Four years ago, Nigerian journalist, Dorothy Njemanze and three other women took the federal government to court after they were forcefully arrested and wrongfully charged with prostitution by police officers in Abuja.
The harrowing details of the sexual assault and violence these women faced were re-enacted in Ishaya Bako’s 2016 documentary, Silent Tears. Unfortunately, history repeated itself over the weekend when members of the police force and civil defense officers allegedly raided lounges and bars across Abuja, singling out and arresting over 70 women, on the orders of the Abuja Environmental Protection Board (AEPB). Safiya Umar, the leader of the Abuja Social Development Secretariat task force told BBC that the arrests were made to curb prostitution and ‘immoral behavior’ in the city. She also claimed that the task force targeted women because they wore ‘skimpy clothing’.
Martin Obono, the lawyer who broke the news on Twitter also reported disturbing news of possible sexual violence and rape perpetrated by the officers.
As I type, 70 girls were arrested and brought to Utako Police station last night. This is in addition to the ones who were arrested on Friday night. Their offense; clubbing and in some instance, prostitution. Some have been assaulted with injuries in their vaginas.
— M. M. Obono (@martobono) April 28, 2019
According to a witness at was at Ketchup with her husband, a popular lounge in Wuse II when the raids started, the officers came in touts, prison officers and a videographer who recorded the arrests. The touts harassed her and all the women present, and one of them grabbed her breasts, she told ZUMI Nigeria. The officers who initially ignored her husband’s protests eventually let her go after seeing a wedding band on her finger. Sadly, the other female loungers at Ketchup were not that fortunate.
BBC Pidgin also reports that some of the women claimed to have been forced to pledge guilty before the mobile court magistrate earlier today.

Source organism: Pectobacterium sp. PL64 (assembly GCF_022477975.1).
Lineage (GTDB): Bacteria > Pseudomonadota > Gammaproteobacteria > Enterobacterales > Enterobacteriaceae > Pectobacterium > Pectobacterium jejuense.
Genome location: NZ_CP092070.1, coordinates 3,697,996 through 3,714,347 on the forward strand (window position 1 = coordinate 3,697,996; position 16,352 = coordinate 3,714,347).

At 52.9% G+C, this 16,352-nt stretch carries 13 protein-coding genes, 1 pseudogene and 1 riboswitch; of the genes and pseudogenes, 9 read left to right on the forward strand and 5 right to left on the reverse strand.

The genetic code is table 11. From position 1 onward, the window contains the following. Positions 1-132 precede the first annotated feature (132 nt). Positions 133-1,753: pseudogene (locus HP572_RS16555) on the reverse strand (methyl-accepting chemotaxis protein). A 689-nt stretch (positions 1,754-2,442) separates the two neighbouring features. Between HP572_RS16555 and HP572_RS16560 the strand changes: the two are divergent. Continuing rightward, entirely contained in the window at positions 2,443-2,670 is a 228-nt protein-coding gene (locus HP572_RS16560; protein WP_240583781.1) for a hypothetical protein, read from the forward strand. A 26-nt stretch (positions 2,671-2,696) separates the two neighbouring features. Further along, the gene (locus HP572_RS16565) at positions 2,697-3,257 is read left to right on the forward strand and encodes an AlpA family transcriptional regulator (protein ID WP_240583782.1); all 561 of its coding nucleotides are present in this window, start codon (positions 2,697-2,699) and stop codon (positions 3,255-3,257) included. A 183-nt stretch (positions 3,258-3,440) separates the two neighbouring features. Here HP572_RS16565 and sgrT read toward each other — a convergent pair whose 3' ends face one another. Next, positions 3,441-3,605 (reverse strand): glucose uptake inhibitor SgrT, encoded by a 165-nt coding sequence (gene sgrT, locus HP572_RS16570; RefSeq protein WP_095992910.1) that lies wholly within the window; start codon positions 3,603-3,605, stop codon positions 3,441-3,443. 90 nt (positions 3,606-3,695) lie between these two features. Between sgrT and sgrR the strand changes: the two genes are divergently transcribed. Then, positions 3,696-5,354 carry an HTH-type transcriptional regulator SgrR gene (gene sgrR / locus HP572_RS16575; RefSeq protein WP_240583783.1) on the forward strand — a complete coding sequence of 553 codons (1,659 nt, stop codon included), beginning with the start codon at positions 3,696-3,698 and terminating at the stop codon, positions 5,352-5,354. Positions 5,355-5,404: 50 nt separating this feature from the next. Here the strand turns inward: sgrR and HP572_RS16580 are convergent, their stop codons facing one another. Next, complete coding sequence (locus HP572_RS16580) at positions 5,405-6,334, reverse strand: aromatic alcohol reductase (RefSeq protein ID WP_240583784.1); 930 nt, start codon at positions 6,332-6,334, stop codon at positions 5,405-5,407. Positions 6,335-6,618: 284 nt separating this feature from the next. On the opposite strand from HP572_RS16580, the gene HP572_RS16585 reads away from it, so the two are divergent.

A magistrate just arrived the hearing right now @ old parade ground area 10. A mobile court is about to sit. 2of the ladies from yesterday who have been tagged "stubborn" & the bouncers from beer barn are being brought before the mobile court. @dorymanze is there. Go if you can.
— Remi Ibinola RIO (@reminola) April 30, 2019
Responding to the outrage from women who demanded justice for the women, the Assistant Commissioner of Police, Yomi Shogunle had nothing to say about the rape allegations against the police officers. On the contrary, he defended the arrests claiming that prostitution “spreads HIV and STDs”.
Nigerian women deserve to be safe at any hour of the day and should not be harassed by those who should be in charge of enforcing safety. This is a manifestation of how the Nigerian system enables sexual violence on women regardless of their class or profession. Women on social media have continued to raise their voices to fight for the arrested women. Here are some of the things they are saying:
Police dysfunction has never not affected women. AEPB has been a menace to Nigerian women in Abuja for YEARS. Besides Abuja, women all over Nigeria — especially traders and street hawkers — have harrowing stories to tell.
Maybe this is just the first you're hearing of it. https://t.co/2mOBgFhcPr
— Phoebe Waller-Bridge Fan Acct (@saratu) April 30, 2019
I want (Nigerian) women to realize our strength. If for 1 week, in protest, women all over Abuja, decide not to step foot in any club/bar/lounge, let’s see if the owners and patrons will not carry this issue to the IG of police of speedy resolution!
— Nneka O. 🇳🇬 (@Playm8z) April 30, 2019
Prostitutes are taking people to court in other countries and winning, but we’re here dehumanizing them because selling sex has automatically taken away their fundamental rights. We won’t ever move forward.
— Kawthar Ahmed (@kawtharrrr_) April 30, 2019